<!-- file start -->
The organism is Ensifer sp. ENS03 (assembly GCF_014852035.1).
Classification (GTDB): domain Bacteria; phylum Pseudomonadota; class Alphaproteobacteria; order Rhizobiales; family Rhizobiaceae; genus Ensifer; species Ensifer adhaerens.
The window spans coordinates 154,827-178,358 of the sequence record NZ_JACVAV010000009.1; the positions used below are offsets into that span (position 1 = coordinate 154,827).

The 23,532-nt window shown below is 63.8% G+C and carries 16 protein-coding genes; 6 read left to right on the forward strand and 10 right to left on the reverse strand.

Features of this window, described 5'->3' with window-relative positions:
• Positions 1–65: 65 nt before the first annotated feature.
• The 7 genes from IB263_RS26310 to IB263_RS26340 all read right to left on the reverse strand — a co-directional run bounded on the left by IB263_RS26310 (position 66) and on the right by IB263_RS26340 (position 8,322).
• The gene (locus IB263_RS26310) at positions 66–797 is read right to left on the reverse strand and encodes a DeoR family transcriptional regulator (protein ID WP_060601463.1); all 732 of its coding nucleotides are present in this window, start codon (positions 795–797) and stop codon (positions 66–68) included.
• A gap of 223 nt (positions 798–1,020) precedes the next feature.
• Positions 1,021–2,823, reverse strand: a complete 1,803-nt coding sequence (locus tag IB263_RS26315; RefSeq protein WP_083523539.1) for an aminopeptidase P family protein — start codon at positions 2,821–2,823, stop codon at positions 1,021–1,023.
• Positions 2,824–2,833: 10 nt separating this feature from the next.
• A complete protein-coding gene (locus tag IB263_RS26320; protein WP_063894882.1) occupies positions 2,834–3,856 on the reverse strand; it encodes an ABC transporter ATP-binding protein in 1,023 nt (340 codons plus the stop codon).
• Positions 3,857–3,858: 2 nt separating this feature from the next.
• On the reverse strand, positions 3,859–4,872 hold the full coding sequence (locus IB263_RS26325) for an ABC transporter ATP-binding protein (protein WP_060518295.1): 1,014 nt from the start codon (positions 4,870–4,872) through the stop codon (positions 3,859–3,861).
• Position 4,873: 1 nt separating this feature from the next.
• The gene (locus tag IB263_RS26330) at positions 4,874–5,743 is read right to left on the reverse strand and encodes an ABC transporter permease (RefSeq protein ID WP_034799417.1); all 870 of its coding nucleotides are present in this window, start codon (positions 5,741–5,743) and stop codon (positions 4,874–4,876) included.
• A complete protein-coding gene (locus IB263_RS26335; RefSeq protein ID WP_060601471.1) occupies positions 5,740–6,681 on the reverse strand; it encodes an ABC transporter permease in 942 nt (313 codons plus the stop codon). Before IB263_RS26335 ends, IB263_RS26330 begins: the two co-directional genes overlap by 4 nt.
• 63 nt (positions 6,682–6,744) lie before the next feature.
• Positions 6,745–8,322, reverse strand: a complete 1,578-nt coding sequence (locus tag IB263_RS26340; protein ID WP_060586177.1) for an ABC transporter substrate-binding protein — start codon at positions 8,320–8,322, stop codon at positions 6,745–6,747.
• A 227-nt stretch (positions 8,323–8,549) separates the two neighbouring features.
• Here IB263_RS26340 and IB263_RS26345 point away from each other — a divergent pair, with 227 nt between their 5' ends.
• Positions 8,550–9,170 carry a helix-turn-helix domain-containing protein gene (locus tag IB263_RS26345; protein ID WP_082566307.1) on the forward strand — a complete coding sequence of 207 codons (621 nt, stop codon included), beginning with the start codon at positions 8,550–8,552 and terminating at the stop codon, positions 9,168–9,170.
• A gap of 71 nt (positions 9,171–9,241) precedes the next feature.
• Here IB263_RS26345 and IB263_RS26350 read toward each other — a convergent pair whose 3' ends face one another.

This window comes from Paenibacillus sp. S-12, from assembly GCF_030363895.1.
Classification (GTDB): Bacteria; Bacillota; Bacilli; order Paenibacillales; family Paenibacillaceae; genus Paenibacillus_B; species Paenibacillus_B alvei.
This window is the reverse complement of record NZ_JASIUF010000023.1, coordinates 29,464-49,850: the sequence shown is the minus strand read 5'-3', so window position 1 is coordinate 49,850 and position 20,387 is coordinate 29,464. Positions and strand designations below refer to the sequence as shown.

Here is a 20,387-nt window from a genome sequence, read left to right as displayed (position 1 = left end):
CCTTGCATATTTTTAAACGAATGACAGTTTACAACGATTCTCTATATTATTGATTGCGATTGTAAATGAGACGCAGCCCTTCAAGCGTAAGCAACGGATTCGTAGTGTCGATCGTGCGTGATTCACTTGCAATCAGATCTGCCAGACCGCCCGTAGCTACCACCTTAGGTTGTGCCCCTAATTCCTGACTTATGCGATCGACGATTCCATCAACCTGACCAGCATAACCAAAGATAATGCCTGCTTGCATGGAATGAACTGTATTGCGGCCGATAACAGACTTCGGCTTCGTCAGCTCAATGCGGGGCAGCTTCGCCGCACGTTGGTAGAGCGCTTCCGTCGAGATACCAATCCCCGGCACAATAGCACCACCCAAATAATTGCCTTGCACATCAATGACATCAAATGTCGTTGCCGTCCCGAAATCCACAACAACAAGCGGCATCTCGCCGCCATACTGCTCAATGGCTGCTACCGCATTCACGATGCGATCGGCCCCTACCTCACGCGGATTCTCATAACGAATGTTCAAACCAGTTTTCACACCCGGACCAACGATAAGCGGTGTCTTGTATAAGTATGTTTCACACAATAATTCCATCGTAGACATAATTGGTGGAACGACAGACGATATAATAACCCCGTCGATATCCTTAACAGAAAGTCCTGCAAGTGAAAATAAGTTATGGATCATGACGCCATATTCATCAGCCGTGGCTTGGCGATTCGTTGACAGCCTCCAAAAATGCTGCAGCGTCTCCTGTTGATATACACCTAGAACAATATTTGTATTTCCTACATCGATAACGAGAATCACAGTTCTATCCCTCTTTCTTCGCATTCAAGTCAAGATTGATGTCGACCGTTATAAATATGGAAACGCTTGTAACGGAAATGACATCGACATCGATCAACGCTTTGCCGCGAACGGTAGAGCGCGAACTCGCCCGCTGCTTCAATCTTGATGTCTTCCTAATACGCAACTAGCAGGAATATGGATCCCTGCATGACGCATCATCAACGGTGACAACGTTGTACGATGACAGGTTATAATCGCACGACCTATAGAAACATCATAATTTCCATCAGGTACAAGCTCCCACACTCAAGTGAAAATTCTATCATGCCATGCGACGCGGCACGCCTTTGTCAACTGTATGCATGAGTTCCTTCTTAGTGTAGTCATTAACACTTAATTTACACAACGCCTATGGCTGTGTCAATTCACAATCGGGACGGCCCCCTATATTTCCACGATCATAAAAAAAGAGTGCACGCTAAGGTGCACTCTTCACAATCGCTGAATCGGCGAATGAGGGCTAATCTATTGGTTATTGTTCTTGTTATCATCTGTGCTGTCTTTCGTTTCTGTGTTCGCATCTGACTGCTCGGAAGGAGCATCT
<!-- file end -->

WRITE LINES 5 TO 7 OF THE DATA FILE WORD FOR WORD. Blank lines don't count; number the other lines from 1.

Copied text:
Features of this window, described 5'->3' with window-relative positions:
• Positions 1–65: 65 nt before the first annotated feature.
• The 7 genes from IB263_RS26310 to IB263_RS26340 all read right to left on the reverse strand — a co-directional run bounded on the left by IB263_RS26310 (position 66) and on the right by IB263_RS26340 (position 8,322).